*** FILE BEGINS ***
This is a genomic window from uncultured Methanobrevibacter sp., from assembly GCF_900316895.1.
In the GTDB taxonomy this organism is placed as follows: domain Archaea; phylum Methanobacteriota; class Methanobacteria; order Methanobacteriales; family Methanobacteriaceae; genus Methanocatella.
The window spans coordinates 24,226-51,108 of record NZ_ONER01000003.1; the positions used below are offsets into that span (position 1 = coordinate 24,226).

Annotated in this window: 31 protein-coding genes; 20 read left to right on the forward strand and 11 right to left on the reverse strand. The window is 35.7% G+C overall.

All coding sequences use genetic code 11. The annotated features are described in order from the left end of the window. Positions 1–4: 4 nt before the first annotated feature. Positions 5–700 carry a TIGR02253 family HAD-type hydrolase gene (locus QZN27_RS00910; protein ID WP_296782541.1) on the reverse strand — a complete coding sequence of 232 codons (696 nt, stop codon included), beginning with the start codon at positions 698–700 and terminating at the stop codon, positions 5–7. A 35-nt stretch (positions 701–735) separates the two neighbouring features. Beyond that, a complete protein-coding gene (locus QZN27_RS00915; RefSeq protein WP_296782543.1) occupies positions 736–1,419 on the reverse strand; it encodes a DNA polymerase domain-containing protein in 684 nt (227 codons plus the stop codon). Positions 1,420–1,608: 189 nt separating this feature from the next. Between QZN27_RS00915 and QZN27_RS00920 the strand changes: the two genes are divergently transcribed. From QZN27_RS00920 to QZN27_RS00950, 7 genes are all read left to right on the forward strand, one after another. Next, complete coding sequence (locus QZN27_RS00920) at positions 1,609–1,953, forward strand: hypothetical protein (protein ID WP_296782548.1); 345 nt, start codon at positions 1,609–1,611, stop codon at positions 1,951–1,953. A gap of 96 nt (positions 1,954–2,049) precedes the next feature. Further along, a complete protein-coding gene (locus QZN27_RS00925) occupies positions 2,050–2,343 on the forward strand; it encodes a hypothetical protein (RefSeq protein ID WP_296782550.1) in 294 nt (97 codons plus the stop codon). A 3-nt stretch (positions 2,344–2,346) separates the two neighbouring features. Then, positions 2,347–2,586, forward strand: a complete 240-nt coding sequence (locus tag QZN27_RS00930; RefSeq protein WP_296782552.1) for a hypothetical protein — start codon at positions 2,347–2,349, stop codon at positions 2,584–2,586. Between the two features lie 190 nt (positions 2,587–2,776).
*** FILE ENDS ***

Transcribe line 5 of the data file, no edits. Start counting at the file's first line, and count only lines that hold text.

All coding sequences use genetic code 11. The annotated features are described in order from the left end of the window. Positions 1–4: 4 nt before the first annotated feature. Positions 5–700 carry a TIGR02253 family HAD-type hydrolase gene (locus QZN27_RS00910; protein ID WP_296782541.1) on the reverse strand — a complete coding sequence of 232 codons (696 nt, stop codon included), beginning with the start codon at positions 698–700 and terminating at the stop codon, positions 5–7. A 35-nt stretch (positions 701–735) separates the two neighbouring features. Beyond that, a complete protein-coding gene (locus QZN27_RS00915; RefSeq protein WP_296782543.1) occupies positions 736–1,419 on the reverse strand; it encodes a DNA polymerase domain-containing protein in 684 nt (227 codons plus the stop codon). Positions 1,420–1,608: 189 nt separating this feature from the next. Between QZN27_RS00915 and QZN27_RS00920 the strand changes: the two genes are divergently transcribed. From QZN27_RS00920 to QZN27_RS00950, 7 genes are all read left to right on the forward strand, one after another. Next, complete coding sequence (locus QZN27_RS00920) at positions 1,609–1,953, forward strand: hypothetical protein (protein ID WP_296782548.1); 345 nt, start codon at positions 1,609–1,611, stop codon at positions 1,951–1,953. A gap of 96 nt (positions 1,954–2,049) precedes the next feature. Further along, a complete protein-coding gene (locus QZN27_RS00925) occupies positions 2,050–2,343 on the forward strand; it encodes a hypothetical protein (RefSeq protein ID WP_296782550.1) in 294 nt (97 codons plus the stop codon). A 3-nt stretch (positions 2,344–2,346) separates the two neighbouring features. Then, positions 2,347–2,586, forward strand: a complete 240-nt coding sequence (locus tag QZN27_RS00930; RefSeq protein WP_296782552.1) for a hypothetical protein — start codon at positions 2,347–2,349, stop codon at positions 2,584–2,586. Between the two features lie 190 nt (positions 2,587–2,776).